Coherent optical detection with an emphasis on electronics.
Thesis DisciplineElectrical Engineering
Degree GrantorUniversity of Canterbury
Degree NameDoctor of Philosophy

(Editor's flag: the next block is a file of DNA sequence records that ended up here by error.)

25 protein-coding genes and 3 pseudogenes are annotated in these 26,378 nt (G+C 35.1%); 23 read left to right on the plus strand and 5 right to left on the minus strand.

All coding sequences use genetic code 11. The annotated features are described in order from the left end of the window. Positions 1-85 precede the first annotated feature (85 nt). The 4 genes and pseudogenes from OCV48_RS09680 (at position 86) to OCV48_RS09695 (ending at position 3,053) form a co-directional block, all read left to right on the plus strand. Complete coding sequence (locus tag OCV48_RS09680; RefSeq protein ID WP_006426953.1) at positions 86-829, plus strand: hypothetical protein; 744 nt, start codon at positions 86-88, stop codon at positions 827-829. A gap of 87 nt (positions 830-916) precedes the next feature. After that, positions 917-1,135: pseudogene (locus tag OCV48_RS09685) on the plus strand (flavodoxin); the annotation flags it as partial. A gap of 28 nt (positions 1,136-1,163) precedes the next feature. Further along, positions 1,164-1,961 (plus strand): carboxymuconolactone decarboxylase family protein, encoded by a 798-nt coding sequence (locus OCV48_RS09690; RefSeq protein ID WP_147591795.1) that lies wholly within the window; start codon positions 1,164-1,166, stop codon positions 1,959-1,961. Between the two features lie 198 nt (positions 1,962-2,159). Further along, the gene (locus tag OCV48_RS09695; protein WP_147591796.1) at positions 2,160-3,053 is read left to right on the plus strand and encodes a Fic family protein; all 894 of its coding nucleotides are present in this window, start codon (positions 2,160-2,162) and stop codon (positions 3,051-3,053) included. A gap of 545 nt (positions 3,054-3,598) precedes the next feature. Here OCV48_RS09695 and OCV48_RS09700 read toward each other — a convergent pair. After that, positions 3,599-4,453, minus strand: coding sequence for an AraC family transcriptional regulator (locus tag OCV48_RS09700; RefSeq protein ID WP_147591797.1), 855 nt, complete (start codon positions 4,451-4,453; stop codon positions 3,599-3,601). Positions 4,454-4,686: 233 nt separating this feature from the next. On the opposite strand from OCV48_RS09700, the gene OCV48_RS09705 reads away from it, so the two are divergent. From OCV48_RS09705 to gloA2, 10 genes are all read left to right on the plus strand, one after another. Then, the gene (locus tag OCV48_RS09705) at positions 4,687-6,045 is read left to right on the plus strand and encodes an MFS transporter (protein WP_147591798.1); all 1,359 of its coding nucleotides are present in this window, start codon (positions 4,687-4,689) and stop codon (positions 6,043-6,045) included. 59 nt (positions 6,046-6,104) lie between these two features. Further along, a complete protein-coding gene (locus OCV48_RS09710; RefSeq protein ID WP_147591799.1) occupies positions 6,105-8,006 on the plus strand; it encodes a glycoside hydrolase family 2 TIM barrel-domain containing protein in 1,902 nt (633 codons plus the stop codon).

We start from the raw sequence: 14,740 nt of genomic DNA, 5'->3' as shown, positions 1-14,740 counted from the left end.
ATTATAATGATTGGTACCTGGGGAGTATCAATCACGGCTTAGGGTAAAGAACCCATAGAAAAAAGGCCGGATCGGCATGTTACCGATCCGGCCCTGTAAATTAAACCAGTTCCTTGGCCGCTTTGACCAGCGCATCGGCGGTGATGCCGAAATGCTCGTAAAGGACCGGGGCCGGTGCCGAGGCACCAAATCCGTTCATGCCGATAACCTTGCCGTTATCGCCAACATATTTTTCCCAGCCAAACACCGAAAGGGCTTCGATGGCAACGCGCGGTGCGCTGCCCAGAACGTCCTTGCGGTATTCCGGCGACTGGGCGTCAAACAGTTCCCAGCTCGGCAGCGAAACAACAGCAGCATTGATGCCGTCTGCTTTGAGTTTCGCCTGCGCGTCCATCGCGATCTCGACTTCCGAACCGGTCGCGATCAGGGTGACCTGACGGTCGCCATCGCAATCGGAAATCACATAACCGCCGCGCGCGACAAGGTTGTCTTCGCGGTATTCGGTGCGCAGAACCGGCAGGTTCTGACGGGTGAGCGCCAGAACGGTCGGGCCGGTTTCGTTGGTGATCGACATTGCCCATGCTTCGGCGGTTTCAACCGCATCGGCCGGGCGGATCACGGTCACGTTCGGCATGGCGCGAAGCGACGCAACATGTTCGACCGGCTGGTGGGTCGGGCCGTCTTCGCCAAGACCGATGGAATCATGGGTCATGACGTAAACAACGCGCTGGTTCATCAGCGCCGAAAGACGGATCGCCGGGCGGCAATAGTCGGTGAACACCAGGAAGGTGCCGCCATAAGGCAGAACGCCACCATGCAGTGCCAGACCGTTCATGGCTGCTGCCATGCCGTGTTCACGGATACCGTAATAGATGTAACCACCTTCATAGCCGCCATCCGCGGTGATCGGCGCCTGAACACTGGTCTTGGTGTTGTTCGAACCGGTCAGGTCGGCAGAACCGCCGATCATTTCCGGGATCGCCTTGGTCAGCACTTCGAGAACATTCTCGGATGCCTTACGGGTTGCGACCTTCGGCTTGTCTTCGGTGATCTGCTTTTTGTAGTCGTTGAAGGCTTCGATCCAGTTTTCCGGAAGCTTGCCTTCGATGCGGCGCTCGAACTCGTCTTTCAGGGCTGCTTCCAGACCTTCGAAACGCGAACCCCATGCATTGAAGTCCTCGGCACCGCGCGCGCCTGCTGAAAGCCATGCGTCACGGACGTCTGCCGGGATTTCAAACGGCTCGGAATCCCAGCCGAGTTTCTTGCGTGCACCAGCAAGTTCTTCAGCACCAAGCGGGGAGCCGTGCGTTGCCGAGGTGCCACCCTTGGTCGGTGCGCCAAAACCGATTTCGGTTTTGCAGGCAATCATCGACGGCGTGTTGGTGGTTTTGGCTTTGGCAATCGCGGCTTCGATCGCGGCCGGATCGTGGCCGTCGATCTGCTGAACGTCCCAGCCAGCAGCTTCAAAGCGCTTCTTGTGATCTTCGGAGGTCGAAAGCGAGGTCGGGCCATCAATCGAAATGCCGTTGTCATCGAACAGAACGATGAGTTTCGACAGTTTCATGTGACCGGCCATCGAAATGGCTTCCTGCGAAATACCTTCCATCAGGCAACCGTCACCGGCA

In the development of Optical Information Transmission Technology, considerable investigation of the loss mechanisms, in optic fibres, has been made. Subsequently drastic reductions in transmission path loss have been achieved. Somewhat less effort has been spent on methods of improving optical detection efficiencies. By examining the signal-to-noise expressions associated with optical detection schemes, it is clear that by using coherent detection, output signal to noise ratios could be increased by about 3 dB over intensity detection systems. Moreover detection bandwidths could be increased using coherent detection methods. Coherent detection permits the detection of optimum modulation schemes. By exploiting the optical properties of some materials, under the influence of external fields, FSK and PSK modulation can be introduced into a light beam. Using a local oscillator laser, which is added into the beam incident upon the detector, a mixer product, at the detector output, may be generated; either at an intermediate frequency or at the base-band. To recover the information, the mixer product must be amplified. Amplifiers for such applications must produce constant gain over very wide bandwidths (over 8 decades). Moreover if they are to amplify digital signals they must be of linear phase. Such design requirements are difficult to meet, however by applying methods of equalisation, the designer may readily control the gain and phase of such amplifiers over the range of interest. Concepts of broadband equalisation are verified by equalising a number of loads with frequency dependent power gains.